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Playwright: In Zimbabwe’s elections, we know how this act ends

Published Last updated This article is more than 2 years old.

Since Breakfast with Mugabe was first produced back in 2006, I’ve been delighted and relieved to see that not all of the news coming out of Zimbabwe is bad. In the past couple of years in particular, there have been material improvements in the lot of many—though by no means all—of Zimbabwe’s people.

Schools and hospitals have been reopening, shops have something back on the shelves. The current power-sharing arrangement between Mugabe’s Zanu-PF and the Movement for Democratic Change (MDC) led by Morgan Tsvangirai seems to have delivered some much-needed stability, economic and social.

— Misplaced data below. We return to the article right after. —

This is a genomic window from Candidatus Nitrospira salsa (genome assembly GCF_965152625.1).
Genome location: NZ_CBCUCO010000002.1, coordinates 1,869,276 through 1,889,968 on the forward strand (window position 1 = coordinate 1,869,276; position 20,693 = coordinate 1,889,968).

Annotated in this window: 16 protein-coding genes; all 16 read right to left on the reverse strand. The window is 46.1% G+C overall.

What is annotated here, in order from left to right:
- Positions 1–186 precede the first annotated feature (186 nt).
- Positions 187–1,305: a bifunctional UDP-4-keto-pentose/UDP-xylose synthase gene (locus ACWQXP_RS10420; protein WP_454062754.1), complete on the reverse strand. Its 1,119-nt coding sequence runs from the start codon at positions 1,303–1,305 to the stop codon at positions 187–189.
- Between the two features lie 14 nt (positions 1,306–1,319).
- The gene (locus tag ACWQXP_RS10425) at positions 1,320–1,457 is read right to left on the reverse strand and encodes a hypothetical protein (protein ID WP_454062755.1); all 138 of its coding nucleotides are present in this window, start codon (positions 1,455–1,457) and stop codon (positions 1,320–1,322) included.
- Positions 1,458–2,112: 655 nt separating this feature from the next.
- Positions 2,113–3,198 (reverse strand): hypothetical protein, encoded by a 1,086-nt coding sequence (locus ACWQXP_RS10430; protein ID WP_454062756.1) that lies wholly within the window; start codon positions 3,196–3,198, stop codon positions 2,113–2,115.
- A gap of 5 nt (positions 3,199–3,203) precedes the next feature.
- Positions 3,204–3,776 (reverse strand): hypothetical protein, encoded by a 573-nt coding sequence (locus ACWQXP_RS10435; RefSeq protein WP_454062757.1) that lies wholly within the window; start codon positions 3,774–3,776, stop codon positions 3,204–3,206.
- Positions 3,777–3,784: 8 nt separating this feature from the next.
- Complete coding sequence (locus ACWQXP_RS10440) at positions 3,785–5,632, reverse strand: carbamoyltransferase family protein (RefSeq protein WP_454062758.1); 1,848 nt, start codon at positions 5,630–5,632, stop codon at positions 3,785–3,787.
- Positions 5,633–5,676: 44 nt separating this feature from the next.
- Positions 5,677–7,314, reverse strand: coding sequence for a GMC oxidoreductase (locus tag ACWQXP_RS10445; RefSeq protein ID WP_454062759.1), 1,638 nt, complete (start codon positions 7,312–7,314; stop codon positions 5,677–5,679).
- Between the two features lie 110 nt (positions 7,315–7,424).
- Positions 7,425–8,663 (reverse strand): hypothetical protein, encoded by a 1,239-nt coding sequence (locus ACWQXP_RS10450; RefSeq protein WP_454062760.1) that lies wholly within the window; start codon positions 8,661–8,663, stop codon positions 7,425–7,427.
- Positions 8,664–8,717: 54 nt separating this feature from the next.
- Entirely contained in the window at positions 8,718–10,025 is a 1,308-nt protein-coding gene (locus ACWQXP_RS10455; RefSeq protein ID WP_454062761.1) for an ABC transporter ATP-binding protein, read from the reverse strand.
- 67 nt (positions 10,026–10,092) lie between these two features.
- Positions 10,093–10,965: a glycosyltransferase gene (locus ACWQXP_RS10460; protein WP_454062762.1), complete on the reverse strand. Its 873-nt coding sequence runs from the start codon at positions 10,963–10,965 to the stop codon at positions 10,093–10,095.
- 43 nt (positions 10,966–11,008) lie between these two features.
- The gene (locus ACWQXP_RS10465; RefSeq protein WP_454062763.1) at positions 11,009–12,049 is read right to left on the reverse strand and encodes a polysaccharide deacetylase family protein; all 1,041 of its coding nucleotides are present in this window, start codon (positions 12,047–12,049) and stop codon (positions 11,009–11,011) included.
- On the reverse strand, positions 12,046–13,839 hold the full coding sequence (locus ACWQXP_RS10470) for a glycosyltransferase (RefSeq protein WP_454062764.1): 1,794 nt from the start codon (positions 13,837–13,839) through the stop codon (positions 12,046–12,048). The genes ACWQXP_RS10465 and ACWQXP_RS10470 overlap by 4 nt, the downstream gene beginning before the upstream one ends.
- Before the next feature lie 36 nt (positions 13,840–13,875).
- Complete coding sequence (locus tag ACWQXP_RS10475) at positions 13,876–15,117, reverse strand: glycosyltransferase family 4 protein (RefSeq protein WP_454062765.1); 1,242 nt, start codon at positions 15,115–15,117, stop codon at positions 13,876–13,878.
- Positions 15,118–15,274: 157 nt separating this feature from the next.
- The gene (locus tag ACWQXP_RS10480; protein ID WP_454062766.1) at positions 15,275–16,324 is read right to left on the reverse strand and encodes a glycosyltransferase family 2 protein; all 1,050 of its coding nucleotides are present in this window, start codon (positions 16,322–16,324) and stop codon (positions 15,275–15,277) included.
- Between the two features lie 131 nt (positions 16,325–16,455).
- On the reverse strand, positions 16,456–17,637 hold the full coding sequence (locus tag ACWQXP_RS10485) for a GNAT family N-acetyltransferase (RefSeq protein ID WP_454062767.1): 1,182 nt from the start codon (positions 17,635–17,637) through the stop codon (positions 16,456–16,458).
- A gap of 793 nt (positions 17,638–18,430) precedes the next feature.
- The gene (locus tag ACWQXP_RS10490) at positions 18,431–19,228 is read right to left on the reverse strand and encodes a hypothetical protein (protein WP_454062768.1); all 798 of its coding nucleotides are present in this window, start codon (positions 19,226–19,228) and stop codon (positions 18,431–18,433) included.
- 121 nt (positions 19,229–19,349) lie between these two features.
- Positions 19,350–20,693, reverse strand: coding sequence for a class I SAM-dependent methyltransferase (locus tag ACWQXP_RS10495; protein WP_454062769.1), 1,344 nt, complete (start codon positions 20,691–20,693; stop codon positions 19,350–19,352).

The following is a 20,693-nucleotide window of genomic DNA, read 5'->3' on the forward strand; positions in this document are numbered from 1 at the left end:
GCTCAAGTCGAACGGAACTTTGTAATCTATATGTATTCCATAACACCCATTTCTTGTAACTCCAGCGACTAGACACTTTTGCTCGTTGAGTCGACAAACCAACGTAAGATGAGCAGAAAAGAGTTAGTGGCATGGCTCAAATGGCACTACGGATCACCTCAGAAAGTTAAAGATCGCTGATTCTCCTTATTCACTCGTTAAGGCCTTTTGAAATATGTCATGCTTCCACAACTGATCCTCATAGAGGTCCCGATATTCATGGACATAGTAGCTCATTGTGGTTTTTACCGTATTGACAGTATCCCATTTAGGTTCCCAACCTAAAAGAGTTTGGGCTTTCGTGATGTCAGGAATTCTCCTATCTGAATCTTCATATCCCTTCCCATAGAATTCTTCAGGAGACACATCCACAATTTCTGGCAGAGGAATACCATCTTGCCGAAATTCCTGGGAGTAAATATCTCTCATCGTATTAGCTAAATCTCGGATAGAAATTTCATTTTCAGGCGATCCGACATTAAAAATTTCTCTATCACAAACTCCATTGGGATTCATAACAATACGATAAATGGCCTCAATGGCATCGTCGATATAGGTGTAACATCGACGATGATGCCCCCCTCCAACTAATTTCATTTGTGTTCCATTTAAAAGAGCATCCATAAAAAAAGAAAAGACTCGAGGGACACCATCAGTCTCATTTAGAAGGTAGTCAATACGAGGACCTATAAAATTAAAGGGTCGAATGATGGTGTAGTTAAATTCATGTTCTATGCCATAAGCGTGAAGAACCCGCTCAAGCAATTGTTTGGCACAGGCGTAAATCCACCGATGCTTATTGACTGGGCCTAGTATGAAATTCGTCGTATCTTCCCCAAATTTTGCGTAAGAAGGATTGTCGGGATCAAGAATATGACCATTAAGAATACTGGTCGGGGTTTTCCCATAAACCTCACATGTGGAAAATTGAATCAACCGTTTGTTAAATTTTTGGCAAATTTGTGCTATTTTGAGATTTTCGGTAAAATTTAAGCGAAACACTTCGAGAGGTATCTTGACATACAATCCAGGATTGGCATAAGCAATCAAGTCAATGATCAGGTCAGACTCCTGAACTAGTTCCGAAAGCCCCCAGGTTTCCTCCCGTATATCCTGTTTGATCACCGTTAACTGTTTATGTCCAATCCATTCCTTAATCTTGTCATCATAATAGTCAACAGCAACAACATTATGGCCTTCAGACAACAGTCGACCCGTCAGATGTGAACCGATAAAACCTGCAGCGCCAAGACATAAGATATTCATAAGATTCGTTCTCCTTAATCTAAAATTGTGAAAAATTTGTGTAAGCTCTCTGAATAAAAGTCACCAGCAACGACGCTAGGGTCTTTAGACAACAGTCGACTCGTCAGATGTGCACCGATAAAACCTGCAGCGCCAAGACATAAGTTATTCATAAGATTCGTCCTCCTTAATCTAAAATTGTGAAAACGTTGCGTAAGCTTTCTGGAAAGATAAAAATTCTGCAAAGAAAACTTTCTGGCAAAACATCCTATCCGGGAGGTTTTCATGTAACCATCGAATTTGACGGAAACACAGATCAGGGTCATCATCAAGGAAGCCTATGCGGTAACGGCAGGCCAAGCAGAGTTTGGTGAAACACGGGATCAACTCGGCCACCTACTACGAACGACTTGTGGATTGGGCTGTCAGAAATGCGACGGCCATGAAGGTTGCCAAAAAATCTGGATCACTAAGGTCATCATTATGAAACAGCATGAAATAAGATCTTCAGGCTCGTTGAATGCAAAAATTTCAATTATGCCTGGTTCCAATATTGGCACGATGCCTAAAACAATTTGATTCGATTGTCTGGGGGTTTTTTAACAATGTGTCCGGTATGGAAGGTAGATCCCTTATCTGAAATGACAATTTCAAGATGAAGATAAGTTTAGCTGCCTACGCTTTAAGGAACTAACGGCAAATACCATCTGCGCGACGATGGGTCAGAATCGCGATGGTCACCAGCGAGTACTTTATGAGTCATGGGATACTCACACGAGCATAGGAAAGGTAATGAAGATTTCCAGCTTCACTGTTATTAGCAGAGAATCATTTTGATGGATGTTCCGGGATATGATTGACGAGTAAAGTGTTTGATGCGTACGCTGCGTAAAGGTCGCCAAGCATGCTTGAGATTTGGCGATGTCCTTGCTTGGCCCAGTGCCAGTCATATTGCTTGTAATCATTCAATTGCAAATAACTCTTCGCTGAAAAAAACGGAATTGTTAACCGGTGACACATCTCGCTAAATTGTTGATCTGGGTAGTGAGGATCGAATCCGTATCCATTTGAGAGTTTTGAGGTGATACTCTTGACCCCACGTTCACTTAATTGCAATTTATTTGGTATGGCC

Now we are at elections again: will the MDC get credit for the improvements of the last few years? Tendi Biti, the finance minister and an MDC leader, is generally thought to have performed particularly well, and Morgan Tsvangirai, taking on President Robert Mugabe for a third time in the polls, is still respected for his courage.

But this may be beside the point—the equation for Robert Mugabe remains the same: a win for MDC means defeat for his own Zanu-PF and in that simple truth lies the Zimbabwe’s crisis. Robert Mugabe has shown himself unwilling or incapable of relinquishing power, and the military that supports him has previously declared they will not support a leader who is not a liberation war veteran.

The business community, local and international, and many others inside Zimbabwe may be desperate for a clear result; everyone will hope to avoid the bloodshed that ensued the last time MDC got close to taking power—but in Mugabe’s Zimbabwe, only one “clear result” can be contemplated; optimism—at least—continues to be in short supply.

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